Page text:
#156 by Mr Shush // Jan 04, 2011 - 10:35pm
Sorry, my misunderstanding.
Obviously Gates probably wouldn't have carried on posting 37.1 DYAR a game. At the same time, it would be hugely surprising if he hadn't added quite a lot of DYAR over those last six games, and thus blown away his own record instead of merely passing it.
#26 by sswoods (not verified) // Jan 03, 2011 - 7:36pm
A comment on the usage rates of Jamal Charles and Thomas Jones.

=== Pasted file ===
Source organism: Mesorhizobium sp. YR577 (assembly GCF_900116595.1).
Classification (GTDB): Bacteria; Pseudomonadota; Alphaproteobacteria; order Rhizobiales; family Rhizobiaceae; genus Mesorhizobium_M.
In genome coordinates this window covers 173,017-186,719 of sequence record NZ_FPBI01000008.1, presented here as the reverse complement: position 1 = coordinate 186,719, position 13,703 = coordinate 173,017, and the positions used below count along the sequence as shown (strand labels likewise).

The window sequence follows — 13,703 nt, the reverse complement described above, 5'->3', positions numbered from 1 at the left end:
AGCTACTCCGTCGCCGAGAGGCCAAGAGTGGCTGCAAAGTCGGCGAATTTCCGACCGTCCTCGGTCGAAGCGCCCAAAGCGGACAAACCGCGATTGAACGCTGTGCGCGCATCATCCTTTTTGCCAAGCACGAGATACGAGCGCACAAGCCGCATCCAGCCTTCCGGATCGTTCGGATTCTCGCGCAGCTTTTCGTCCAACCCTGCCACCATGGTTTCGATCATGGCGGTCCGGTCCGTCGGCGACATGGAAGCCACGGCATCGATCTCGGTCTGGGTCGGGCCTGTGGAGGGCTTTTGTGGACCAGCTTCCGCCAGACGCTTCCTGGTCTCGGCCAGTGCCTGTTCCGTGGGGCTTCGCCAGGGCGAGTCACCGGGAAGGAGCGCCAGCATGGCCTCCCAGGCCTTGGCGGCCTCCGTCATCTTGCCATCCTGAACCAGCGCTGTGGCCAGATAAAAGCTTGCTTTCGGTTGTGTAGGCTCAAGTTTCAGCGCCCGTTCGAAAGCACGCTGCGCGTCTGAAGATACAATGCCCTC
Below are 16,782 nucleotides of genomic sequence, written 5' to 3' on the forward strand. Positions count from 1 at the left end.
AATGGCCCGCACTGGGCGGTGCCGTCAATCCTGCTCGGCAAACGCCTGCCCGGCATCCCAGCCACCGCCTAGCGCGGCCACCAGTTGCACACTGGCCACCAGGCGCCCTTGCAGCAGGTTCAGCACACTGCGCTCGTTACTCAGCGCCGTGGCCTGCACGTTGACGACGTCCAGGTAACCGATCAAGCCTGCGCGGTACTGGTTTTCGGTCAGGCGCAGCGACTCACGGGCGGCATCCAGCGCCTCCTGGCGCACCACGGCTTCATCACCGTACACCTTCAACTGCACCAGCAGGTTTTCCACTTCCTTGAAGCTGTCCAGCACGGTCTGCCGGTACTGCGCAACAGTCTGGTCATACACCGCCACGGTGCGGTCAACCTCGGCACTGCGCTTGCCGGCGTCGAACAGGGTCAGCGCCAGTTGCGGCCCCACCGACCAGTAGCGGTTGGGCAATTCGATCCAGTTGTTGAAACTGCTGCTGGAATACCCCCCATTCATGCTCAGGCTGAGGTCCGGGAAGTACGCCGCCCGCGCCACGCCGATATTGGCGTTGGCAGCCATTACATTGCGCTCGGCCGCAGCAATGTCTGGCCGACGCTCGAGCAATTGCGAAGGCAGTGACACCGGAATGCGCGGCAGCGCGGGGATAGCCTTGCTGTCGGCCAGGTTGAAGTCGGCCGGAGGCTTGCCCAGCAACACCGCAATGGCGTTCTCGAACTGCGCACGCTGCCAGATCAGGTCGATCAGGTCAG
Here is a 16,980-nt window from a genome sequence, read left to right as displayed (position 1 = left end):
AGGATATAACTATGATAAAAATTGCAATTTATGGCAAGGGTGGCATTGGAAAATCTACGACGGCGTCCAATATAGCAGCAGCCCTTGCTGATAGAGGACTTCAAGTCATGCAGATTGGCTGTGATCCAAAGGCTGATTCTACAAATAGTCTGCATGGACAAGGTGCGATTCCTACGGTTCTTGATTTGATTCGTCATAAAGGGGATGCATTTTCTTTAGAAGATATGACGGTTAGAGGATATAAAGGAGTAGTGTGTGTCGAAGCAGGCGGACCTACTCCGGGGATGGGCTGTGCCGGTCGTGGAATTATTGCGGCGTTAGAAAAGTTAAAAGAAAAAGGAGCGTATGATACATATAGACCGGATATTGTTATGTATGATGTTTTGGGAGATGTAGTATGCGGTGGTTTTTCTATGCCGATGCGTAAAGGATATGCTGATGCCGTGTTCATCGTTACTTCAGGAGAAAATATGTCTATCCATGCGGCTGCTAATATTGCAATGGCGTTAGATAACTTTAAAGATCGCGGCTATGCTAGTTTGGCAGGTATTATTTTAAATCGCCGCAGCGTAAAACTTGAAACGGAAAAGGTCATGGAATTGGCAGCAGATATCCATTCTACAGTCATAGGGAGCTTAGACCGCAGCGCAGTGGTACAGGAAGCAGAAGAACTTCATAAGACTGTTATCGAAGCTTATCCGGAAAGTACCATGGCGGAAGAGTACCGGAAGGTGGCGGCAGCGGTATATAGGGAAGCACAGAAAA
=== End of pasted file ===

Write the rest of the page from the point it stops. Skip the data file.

I'm in a clear minority in this opinion, but it's been my opinion the entire season. I think what the Chiefs did with Charles and Jones makes perfect sense. We know the Chiefs want to use a 2-back system, which is intelligent cosidering the high number of carries a lead back would get in a run-oriented offense if it was a lead back/back up type scenario. The Chiefs wanted to run the ball 500+ times this year - they ended up with 521 non-QB carries. (I seem to recall they claimed to want 600 carries, but I'm not sure if my recollection is correct.) In a two back system, where each back receives 45-50% of the carries, their cap would be 250 carries each. Jones finished with 245, Charles with 230, 47% to 44% respectively. The Chiefs built into their system a split in their respective carries that would realize those general percentages. The flip side is what the Chiefs did with Larry Johnson under Herm Edwards (and the Jets with Curtis Martin, in a nod to Herm), where the team didn't have a plan to contain his carries and he ended up with 86% of the team's carries and broke down afterwards (the whole curse of 370 and all). Herm's explanation was that he had to have his best player on the field, an understandable perspective but the effects proved to be negative (LJ's doucheness notwithstanding). I wasn't thrilled with the signing of Jones in the off-season, and still think a player with more power would be a better compliment - I think Jones benefited from the perspective that he's a good short yardage guy, something FO has done a good job repudiating in the past, especially on the goal line - but that's the direction they went in. Further, we also know (from statements from Haley and from actually watching the games) that the Chiefs used the two interchangeably, not really calling plays that fit one more than the other. This, along with always starting with Jones each game, leads me to believe that the Chiefs were trying to establish a tempo with Jones and then upping that tempo with Charles, who hits the hole faster and gets to the corner quicker. I believed this was the general idea behind their running game, and that's pretty much what played out. Again, if a team is committed to using a dual back approach - as opposed to a feature guy/back up guy - one would expect the kind of split the Chiefs achieved with Jones and Charles; this is what I think the plan was all along.